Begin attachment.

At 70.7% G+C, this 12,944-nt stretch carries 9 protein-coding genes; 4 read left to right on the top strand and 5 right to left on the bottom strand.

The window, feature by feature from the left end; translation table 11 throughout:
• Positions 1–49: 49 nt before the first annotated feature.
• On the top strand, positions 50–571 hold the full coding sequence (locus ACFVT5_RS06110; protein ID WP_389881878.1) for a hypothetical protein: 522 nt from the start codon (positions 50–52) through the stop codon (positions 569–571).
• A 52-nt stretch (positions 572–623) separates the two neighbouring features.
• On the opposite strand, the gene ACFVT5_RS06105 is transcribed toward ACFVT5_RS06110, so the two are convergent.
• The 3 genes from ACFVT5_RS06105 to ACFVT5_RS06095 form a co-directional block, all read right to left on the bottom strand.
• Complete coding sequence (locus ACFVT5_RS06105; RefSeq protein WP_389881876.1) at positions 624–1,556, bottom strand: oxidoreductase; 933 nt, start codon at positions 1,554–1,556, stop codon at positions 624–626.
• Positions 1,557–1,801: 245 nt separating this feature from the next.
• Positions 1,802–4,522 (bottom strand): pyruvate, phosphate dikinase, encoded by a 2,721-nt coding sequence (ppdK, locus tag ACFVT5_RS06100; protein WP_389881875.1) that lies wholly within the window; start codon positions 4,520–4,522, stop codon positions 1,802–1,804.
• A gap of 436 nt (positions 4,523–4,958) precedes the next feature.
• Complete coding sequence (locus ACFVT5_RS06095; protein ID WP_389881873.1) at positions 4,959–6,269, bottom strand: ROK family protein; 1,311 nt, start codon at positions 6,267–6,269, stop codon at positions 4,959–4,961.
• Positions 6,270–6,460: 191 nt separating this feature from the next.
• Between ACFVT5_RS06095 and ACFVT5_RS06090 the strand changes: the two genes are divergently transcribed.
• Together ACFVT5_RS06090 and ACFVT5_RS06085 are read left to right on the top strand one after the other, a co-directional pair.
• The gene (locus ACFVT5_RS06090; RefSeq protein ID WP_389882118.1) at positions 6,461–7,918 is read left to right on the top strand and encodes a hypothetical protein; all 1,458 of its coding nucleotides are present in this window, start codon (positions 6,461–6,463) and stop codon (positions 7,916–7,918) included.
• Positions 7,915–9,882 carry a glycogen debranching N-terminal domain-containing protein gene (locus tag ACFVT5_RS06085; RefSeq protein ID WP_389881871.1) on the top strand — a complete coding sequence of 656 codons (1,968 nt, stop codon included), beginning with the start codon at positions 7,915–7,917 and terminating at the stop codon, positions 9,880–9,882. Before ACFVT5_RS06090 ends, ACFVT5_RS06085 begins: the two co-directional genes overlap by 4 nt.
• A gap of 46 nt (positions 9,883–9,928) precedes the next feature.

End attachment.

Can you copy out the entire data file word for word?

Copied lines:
At 70.7% G+C, this 12,944-nt stretch carries 9 protein-coding genes; 4 read left to right on the top strand and 5 right to left on the bottom strand.

The window, feature by feature from the left end; translation table 11 throughout:
• Positions 1–49: 49 nt before the first annotated feature.
• On the top strand, positions 50–571 hold the full coding sequence (locus ACFVT5_RS06110; protein ID WP_389881878.1) for a hypothetical protein: 522 nt from the start codon (positions 50–52) through the stop codon (positions 569–571).
• A 52-nt stretch (positions 572–623) separates the two neighbouring features.
• On the opposite strand, the gene ACFVT5_RS06105 is transcribed toward ACFVT5_RS06110, so the two are convergent.
• The 3 genes from ACFVT5_RS06105 to ACFVT5_RS06095 form a co-directional block, all read right to left on the bottom strand.
• Complete coding sequence (locus ACFVT5_RS06105; RefSeq protein WP_389881876.1) at positions 624–1,556, bottom strand: oxidoreductase; 933 nt, start codon at positions 1,554–1,556, stop codon at positions 624–626.
• Positions 1,557–1,801: 245 nt separating this feature from the next.
• Positions 1,802–4,522 (bottom strand): pyruvate, phosphate dikinase, encoded by a 2,721-nt coding sequence (ppdK, locus tag ACFVT5_RS06100; protein WP_389881875.1) that lies wholly within the window; start codon positions 4,520–4,522, stop codon positions 1,802–1,804.
• A gap of 436 nt (positions 4,523–4,958) precedes the next feature.
• Complete coding sequence (locus ACFVT5_RS06095; protein ID WP_389881873.1) at positions 4,959–6,269, bottom strand: ROK family protein; 1,311 nt, start codon at positions 6,267–6,269, stop codon at positions 4,959–4,961.
• Positions 6,270–6,460: 191 nt separating this feature from the next.
• Between ACFVT5_RS06095 and ACFVT5_RS06090 the strand changes: the two genes are divergently transcribed.
• Together ACFVT5_RS06090 and ACFVT5_RS06085 are read left to right on the top strand one after the other, a co-directional pair.
• The gene (locus ACFVT5_RS06090; RefSeq protein ID WP_389882118.1) at positions 6,461–7,918 is read left to right on the top strand and encodes a hypothetical protein; all 1,458 of its coding nucleotides are present in this window, start codon (positions 6,461–6,463) and stop codon (positions 7,916–7,918) included.
• Positions 7,915–9,882 carry a glycogen debranching N-terminal domain-containing protein gene (locus tag ACFVT5_RS06085; RefSeq protein ID WP_389881871.1) on the top strand — a complete coding sequence of 656 codons (1,968 nt, stop codon included), beginning with the start codon at positions 7,915–7,917 and terminating at the stop codon, positions 9,880–9,882. Before ACFVT5_RS06090 ends, ACFVT5_RS06085 begins: the two co-directional genes overlap by 4 nt.
• A gap of 46 nt (positions 9,883–9,928) precedes the next feature.